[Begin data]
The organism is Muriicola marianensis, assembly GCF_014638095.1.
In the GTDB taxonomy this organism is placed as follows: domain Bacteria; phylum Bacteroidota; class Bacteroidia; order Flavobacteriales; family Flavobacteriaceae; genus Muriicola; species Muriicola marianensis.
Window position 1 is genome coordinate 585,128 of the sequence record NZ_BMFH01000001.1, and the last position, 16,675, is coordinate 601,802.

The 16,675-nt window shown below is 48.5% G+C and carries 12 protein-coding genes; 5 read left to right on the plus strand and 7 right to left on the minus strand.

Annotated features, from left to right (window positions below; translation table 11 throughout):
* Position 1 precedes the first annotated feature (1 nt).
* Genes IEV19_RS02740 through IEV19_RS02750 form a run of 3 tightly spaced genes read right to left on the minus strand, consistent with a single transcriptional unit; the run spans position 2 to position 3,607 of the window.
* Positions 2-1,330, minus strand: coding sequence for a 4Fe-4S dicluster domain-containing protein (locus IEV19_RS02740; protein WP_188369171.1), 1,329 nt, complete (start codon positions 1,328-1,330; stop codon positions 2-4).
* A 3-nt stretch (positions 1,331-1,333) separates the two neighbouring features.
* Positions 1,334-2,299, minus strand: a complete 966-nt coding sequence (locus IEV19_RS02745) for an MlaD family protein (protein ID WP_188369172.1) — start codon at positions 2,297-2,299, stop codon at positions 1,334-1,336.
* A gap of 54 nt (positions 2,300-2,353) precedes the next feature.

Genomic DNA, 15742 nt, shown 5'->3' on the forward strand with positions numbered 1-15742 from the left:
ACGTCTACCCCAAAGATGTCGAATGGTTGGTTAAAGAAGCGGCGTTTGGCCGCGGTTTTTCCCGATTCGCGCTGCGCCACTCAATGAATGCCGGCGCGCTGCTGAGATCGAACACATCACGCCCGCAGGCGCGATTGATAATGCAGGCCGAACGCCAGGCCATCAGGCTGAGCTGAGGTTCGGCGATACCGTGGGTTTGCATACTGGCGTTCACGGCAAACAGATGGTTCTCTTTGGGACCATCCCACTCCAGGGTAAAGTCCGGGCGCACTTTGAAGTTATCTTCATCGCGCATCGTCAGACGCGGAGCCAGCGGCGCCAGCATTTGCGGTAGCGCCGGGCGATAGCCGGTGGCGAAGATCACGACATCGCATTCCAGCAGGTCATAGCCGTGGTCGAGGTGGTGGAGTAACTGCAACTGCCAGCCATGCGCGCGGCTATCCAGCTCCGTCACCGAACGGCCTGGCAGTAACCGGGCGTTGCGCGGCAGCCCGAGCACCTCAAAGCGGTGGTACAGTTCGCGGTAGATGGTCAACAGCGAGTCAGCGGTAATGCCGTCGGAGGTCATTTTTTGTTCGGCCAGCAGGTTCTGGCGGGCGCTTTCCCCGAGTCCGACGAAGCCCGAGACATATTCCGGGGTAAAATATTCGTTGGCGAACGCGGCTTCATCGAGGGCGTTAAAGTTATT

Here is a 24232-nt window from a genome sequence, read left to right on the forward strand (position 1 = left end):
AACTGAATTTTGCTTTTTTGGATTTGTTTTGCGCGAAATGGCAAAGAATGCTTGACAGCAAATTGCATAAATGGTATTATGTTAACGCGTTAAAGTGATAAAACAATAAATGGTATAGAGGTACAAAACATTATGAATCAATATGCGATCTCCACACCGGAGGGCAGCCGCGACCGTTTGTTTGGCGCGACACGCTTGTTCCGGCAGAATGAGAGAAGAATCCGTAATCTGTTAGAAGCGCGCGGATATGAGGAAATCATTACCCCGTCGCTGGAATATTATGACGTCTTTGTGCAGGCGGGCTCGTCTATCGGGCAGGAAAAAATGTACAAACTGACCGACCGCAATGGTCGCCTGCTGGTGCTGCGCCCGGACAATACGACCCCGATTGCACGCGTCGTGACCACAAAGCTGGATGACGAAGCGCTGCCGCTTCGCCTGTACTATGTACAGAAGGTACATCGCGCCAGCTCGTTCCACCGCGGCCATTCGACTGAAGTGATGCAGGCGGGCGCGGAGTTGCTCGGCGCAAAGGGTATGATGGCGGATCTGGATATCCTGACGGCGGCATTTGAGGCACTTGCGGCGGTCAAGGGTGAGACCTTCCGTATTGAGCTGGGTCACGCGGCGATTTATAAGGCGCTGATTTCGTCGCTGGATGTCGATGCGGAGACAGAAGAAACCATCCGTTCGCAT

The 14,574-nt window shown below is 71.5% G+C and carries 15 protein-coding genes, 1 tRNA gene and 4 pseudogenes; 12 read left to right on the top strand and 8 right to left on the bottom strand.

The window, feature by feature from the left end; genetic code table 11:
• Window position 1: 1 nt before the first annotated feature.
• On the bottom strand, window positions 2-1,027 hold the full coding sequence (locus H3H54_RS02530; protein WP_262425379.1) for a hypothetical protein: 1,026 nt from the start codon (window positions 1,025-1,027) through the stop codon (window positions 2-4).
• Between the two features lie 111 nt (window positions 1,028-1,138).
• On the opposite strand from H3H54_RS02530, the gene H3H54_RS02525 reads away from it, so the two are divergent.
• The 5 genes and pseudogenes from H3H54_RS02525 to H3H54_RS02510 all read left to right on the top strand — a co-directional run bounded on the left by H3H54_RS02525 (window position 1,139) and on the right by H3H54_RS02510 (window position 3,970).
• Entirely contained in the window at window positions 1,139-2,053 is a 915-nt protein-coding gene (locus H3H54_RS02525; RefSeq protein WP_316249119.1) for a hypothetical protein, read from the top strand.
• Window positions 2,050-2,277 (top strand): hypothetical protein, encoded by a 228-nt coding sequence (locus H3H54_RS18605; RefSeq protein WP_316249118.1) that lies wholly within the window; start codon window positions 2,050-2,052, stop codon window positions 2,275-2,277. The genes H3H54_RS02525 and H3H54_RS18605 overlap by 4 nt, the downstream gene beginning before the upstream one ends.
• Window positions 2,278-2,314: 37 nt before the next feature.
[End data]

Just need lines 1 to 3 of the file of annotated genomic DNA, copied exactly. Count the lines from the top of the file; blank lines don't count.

The organism is Muriicola marianensis, assembly GCF_014638095.1.
In the GTDB taxonomy this organism is placed as follows: domain Bacteria; phylum Bacteroidota; class Bacteroidia; order Flavobacteriales; family Flavobacteriaceae; genus Muriicola; species Muriicola marianensis.
Window position 1 is genome coordinate 585,128 of the sequence record NZ_BMFH01000001.1, and the last position, 16,675, is coordinate 601,802.